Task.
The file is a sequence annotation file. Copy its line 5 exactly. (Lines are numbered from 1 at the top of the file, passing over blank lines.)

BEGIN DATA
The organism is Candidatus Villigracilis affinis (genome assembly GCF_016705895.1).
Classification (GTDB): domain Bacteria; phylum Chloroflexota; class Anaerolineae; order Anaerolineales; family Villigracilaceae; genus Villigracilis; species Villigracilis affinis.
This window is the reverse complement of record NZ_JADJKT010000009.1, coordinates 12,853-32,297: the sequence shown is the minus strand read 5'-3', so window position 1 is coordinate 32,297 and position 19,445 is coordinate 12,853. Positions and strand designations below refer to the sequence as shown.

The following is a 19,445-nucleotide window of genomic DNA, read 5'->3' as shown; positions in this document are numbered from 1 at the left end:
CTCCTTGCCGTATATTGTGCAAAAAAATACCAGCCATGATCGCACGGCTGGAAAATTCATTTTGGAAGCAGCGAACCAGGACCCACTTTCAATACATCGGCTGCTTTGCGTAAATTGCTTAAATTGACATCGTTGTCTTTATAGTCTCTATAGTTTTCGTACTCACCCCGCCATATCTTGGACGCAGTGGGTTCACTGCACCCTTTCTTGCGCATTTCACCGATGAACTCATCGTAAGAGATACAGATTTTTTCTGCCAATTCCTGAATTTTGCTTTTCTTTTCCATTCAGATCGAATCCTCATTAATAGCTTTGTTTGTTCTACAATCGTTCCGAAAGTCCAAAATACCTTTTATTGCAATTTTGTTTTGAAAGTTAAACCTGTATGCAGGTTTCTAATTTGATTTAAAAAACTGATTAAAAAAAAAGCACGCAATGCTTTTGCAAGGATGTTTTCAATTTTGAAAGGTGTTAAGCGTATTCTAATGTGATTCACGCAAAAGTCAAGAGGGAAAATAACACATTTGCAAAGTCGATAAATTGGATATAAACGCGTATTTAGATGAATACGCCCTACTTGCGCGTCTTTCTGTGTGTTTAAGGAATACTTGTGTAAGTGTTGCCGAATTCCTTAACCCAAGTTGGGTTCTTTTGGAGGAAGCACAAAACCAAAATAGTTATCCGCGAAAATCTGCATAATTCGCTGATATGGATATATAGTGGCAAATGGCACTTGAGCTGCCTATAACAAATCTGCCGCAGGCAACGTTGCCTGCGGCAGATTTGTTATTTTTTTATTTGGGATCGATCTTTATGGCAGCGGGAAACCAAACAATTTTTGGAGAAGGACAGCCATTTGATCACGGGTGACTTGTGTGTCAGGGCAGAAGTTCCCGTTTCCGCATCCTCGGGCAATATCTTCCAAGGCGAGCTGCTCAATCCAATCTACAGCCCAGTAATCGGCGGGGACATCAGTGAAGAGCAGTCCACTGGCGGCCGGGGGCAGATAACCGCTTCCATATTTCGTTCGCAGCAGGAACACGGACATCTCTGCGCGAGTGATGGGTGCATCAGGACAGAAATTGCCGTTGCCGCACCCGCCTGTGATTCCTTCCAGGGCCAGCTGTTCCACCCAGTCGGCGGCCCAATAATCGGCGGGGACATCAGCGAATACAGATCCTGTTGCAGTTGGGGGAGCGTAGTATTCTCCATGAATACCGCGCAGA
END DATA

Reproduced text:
CTCCTTGCCGTATATTGTGCAAAAAAATACCAGCCATGATCGCACGGCTGGAAAATTCATTTTGGAAGCAGCGAACCAGGACCCACTTTCAATACATCGGCTGCTTTGCGTAAATTGCTTAAATTGACATCGTTGTCTTTATAGTCTCTATAGTTTTCGTACTCACCCCGCCATATCTTGGACGCAGTGGGTTCACTGCACCCTTTCTTGCGCATTTCACCGATGAACTCATCGTAAGAGATACAGATTTTTTCTGCCAATTCCTGAATTTTGCTTTTCTTTTCCATTCAGATCGAATCCTCATTAATAGCTTTGTTTGTTCTACAATCGTTCCGAAAGTCCAAAATACCTTTTATTGCAATTTTGTTTTGAAAGTTAAACCTGTATGCAGGTTTCTAATTTGATTTAAAAAACTGATTAAAAAAAAAGCACGCAATGCTTTTGCAAGGATGTTTTCAATTTTGAAAGGTGTTAAGCGTATTCTAATGTGATTCACGCAAAAGTCAAGAGGGAAAATAACACATTTGCAAAGTCGATAAATTGGATATAAACGCGTATTTAGATGAATACGCCCTACTTGCGCGTCTTTCTGTGTGTTTAAGGAATACTTGTGTAAGTGTTGCCGAATTCCTTAACCCAAGTTGGGTTCTTTTGGAGGAAGCACAAAACCAAAATAGTTATCCGCGAAAATCTGCATAATTCGCTGATATGGATATATAGTGGCAAATGGCACTTGAGCTGCCTATAACAAATCTGCCGCAGGCAACGTTGCCTGCGGCAGATTTGTTATTTTTTTATTTGGGATCGATCTTTATGGCAGCGGGAAACCAAACAATTTTTGGAGAAGGACAGCCATTTGATCACGGGTGACTTGTGTGTCAGGGCAGAAGTTCCCGTTTCCGCATCCTCGGGCAATATCTTCCAAGGCGAGCTGCTCAATCCAATCTACAGCCCAGTAATCGGCGGGGACATCAGTGAAGAGCAGTCCACTGGCGGCCGGGGGCAGATAACCGCTTCCATATTTCGTTCGCAGCAGGAACACGGACATCTCTGCGCGAGTGATGGGTGCATCAGGACAGAAATTGCCGTTGCCGCACCCGCCTGTGATTCCTTCCAGGGCCAGCTGTTCCACCCAGTCGGCGGCCCAATAATCGGCGGGGACATCAGCGAATACAGATCCTGTTGCAGTTGGGGGAGCGTAGTATTCTCCATGAATACCGCGCAGA